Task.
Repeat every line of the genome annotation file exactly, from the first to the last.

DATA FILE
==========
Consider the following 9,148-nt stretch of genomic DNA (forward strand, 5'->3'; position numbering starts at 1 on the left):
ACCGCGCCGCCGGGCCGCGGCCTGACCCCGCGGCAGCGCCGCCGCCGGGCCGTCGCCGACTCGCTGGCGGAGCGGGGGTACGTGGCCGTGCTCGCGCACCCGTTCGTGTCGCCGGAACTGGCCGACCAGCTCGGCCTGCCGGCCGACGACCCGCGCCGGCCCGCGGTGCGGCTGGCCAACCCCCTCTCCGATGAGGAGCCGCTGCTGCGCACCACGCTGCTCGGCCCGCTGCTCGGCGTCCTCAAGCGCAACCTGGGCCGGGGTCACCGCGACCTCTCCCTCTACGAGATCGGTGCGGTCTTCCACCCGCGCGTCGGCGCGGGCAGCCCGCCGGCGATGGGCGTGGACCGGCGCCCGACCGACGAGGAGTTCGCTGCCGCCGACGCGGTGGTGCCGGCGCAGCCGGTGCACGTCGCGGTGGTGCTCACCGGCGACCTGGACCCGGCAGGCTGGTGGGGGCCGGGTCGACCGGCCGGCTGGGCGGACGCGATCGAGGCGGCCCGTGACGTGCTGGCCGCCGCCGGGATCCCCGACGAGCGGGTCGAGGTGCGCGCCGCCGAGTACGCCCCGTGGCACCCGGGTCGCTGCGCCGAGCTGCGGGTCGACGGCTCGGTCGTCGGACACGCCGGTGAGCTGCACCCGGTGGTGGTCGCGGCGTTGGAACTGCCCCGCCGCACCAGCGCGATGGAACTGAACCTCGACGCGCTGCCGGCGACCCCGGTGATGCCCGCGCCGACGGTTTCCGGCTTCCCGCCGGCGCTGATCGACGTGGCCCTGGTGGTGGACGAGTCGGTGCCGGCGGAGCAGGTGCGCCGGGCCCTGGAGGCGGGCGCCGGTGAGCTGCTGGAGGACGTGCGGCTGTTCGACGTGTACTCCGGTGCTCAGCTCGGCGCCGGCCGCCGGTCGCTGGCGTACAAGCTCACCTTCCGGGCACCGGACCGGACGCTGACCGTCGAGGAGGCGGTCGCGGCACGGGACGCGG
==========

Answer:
Consider the following 9,148-nt stretch of genomic DNA (forward strand, 5'->3'; position numbering starts at 1 on the left):
ACCGCGCCGCCGGGCCGCGGCCTGACCCCGCGGCAGCGCCGCCGCCGGGCCGTCGCCGACTCGCTGGCGGAGCGGGGGTACGTGGCCGTGCTCGCGCACCCGTTCGTGTCGCCGGAACTGGCCGACCAGCTCGGCCTGCCGGCCGACGACCCGCGCCGGCCCGCGGTGCGGCTGGCCAACCCCCTCTCCGATGAGGAGCCGCTGCTGCGCACCACGCTGCTCGGCCCGCTGCTCGGCGTCCTCAAGCGCAACCTGGGCCGGGGTCACCGCGACCTCTCCCTCTACGAGATCGGTGCGGTCTTCCACCCGCGCGTCGGCGCGGGCAGCCCGCCGGCGATGGGCGTGGACCGGCGCCCGACCGACGAGGAGTTCGCTGCCGCCGACGCGGTGGTGCCGGCGCAGCCGGTGCACGTCGCGGTGGTGCTCACCGGCGACCTGGACCCGGCAGGCTGGTGGGGGCCGGGTCGACCGGCCGGCTGGGCGGACGCGATCGAGGCGGCCCGTGACGTGCTGGCCGCCGCCGGGATCCCCGACGAGCGGGTCGAGGTGCGCGCCGCCGAGTACGCCCCGTGGCACCCGGGTCGCTGCGCCGAGCTGCGGGTCGACGGCTCGGTCGTCGGACACGCCGGTGAGCTGCACCCGGTGGTGGTCGCGGCGTTGGAACTGCCCCGCCGCACCAGCGCGATGGAACTGAACCTCGACGCGCTGCCGGCGACCCCGGTGATGCCCGCGCCGACGGTTTCCGGCTTCCCGCCGGCGCTGATCGACGTGGCCCTGGTGGTGGACGAGTCGGTGCCGGCGGAGCAGGTGCGCCGGGCCCTGGAGGCGGGCGCCGGTGAGCTGCTGGAGGACGTGCGGCTGTTCGACGTGTACTCCGGTGCTCAGCTCGGCGCCGGCCGCCGGTCGCTGGCGTACAAGCTCACCTTCCGGGCACCGGACCGGACGCTGACCGTCGAGGAGGCGGTCGCGGCACGGGACGCGG